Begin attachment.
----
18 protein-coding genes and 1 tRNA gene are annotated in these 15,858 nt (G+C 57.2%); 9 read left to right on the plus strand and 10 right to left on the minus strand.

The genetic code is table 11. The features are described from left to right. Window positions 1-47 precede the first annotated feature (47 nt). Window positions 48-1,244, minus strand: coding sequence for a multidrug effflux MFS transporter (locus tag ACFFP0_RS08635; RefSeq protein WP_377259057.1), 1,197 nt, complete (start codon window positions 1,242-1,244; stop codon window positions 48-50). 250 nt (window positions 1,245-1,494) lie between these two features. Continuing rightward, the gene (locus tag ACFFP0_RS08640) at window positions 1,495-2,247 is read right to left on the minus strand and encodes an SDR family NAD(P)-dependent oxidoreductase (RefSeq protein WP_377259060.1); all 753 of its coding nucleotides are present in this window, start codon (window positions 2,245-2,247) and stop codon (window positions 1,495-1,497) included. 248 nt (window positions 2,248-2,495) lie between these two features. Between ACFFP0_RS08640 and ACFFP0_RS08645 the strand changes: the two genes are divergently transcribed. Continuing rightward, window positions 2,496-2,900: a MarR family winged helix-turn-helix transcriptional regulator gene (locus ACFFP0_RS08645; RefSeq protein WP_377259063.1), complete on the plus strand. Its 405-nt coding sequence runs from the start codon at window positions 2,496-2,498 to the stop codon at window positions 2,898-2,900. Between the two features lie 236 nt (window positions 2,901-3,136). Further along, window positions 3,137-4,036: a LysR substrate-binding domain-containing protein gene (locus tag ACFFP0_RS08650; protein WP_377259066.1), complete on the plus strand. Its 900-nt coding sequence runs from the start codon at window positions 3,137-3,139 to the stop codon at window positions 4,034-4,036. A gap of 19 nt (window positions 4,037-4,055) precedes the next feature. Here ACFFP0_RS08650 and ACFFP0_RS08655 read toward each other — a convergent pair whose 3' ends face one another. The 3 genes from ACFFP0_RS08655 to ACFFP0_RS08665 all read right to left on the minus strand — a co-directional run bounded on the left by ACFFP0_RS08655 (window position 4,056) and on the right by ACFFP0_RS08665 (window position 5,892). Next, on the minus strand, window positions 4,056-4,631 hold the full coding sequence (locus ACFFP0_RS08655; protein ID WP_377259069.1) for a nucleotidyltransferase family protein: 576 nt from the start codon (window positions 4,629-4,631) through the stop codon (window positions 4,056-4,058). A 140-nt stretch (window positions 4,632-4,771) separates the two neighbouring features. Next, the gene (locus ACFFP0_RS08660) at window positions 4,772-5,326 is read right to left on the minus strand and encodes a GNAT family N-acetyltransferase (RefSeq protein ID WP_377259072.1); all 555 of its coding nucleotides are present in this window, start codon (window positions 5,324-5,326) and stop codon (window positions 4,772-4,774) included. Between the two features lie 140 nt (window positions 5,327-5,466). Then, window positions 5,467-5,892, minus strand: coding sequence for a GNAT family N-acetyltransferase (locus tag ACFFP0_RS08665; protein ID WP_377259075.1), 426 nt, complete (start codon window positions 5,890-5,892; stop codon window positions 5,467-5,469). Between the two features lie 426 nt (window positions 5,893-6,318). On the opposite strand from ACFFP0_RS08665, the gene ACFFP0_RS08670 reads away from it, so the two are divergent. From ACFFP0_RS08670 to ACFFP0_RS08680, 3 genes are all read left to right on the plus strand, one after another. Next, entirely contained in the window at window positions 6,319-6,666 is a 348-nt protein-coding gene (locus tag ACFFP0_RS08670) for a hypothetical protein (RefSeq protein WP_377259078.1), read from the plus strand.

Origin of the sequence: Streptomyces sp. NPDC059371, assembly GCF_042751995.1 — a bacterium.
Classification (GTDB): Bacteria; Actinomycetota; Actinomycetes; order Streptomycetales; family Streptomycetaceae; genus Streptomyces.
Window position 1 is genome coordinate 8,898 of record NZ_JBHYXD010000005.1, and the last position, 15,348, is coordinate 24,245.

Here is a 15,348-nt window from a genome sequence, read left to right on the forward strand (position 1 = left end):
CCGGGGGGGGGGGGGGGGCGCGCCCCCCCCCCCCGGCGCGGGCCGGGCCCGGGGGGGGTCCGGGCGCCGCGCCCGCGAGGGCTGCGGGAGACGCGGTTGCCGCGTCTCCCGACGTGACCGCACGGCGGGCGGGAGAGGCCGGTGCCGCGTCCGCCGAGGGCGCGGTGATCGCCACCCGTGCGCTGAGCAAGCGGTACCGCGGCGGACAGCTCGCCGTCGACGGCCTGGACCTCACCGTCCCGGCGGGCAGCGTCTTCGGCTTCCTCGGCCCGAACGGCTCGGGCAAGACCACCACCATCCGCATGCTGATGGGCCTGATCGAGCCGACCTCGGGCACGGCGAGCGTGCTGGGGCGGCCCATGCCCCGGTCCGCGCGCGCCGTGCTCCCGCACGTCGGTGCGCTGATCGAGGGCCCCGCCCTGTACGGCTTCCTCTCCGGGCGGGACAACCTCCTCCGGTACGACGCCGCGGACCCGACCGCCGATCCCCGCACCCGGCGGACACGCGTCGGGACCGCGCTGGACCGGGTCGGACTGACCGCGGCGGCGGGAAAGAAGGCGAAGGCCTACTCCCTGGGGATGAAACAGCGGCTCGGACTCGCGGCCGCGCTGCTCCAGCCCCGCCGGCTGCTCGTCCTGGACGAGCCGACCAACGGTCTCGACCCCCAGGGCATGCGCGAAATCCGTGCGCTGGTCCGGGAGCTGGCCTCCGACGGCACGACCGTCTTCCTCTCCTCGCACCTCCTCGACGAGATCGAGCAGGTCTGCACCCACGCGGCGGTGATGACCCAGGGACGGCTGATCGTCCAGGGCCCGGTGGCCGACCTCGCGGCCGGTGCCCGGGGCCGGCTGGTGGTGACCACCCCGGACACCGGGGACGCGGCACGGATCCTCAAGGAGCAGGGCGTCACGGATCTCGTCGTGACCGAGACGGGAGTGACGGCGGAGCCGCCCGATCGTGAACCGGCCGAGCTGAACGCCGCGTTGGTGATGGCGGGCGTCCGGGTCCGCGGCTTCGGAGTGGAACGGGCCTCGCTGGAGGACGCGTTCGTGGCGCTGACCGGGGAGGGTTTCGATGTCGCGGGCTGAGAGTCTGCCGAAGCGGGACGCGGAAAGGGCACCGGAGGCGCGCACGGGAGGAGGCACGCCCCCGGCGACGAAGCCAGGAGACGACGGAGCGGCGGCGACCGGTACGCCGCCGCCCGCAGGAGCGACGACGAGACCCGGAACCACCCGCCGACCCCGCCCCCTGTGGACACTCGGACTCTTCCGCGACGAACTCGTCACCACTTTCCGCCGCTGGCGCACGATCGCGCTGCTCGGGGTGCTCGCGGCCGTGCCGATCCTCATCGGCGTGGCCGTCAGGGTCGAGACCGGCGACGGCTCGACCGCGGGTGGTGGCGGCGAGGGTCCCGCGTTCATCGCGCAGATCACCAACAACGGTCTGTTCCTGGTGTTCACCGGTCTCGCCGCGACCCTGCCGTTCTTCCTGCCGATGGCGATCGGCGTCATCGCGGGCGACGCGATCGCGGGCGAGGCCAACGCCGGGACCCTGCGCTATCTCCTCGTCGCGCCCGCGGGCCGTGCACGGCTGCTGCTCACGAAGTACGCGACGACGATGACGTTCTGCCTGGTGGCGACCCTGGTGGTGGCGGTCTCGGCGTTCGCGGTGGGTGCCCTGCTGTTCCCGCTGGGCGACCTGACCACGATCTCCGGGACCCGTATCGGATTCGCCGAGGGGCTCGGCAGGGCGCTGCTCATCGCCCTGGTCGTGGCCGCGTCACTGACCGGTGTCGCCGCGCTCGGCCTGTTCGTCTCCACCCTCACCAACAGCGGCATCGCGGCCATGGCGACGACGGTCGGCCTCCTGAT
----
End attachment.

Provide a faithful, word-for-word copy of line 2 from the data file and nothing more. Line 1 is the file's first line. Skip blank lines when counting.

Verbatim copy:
The genetic code is table 11. The features are described from left to right. Window positions 1-47 precede the first annotated feature (47 nt). Window positions 48-1,244, minus strand: coding sequence for a multidrug effflux MFS transporter (locus tag ACFFP0_RS08635; RefSeq protein WP_377259057.1), 1,197 nt, complete (start codon window positions 1,242-1,244; stop codon window positions 48-50). 250 nt (window positions 1,245-1,494) lie between these two features. Continuing rightward, the gene (locus tag ACFFP0_RS08640) at window positions 1,495-2,247 is read right to left on the minus strand and encodes an SDR family NAD(P)-dependent oxidoreductase (RefSeq protein WP_377259060.1); all 753 of its coding nucleotides are present in this window, start codon (window positions 2,245-2,247) and stop codon (window positions 1,495-1,497) included. 248 nt (window positions 2,248-2,495) lie between these two features. Between ACFFP0_RS08640 and ACFFP0_RS08645 the strand changes: the two genes are divergently transcribed. Continuing rightward, window positions 2,496-2,900: a MarR family winged helix-turn-helix transcriptional regulator gene (locus ACFFP0_RS08645; RefSeq protein WP_377259063.1), complete on the plus strand. Its 405-nt coding sequence runs from the start codon at window positions 2,496-2,498 to the stop codon at window positions 2,898-2,900. Between the two features lie 236 nt (window positions 2,901-3,136). Further along, window positions 3,137-4,036: a LysR substrate-binding domain-containing protein gene (locus tag ACFFP0_RS08650; protein WP_377259066.1), complete on the plus strand. Its 900-nt coding sequence runs from the start codon at window positions 3,137-3,139 to the stop codon at window positions 4,034-4,036. A gap of 19 nt (window positions 4,037-4,055) precedes the next feature. Here ACFFP0_RS08650 and ACFFP0_RS08655 read toward each other — a convergent pair whose 3' ends face one another. The 3 genes from ACFFP0_RS08655 to ACFFP0_RS08665 all read right to left on the minus strand — a co-directional run bounded on the left by ACFFP0_RS08655 (window position 4,056) and on the right by ACFFP0_RS08665 (window position 5,892). Next, on the minus strand, window positions 4,056-4,631 hold the full coding sequence (locus ACFFP0_RS08655; protein ID WP_377259069.1) for a nucleotidyltransferase family protein: 576 nt from the start codon (window positions 4,629-4,631) through the stop codon (window positions 4,056-4,058). A 140-nt stretch (window positions 4,632-4,771) separates the two neighbouring features. Next, the gene (locus ACFFP0_RS08660) at window positions 4,772-5,326 is read right to left on the minus strand and encodes a GNAT family N-acetyltransferase (RefSeq protein ID WP_377259072.1); all 555 of its coding nucleotides are present in this window, start codon (window positions 5,324-5,326) and stop codon (window positions 4,772-4,774) included. Between the two features lie 140 nt (window positions 5,327-5,466). Then, window positions 5,467-5,892, minus strand: coding sequence for a GNAT family N-acetyltransferase (locus tag ACFFP0_RS08665; protein ID WP_377259075.1), 426 nt, complete (start codon window positions 5,890-5,892; stop codon window positions 5,467-5,469). Between the two features lie 426 nt (window positions 5,893-6,318). On the opposite strand from ACFFP0_RS08665, the gene ACFFP0_RS08670 reads away from it, so the two are divergent. From ACFFP0_RS08670 to ACFFP0_RS08680, 3 genes are all read left to right on the plus strand, one after another. Next, entirely contained in the window at window positions 6,319-6,666 is a 348-nt protein-coding gene (locus tag ACFFP0_RS08670) for a hypothetical protein (RefSeq protein WP_377259078.1), read from the plus strand.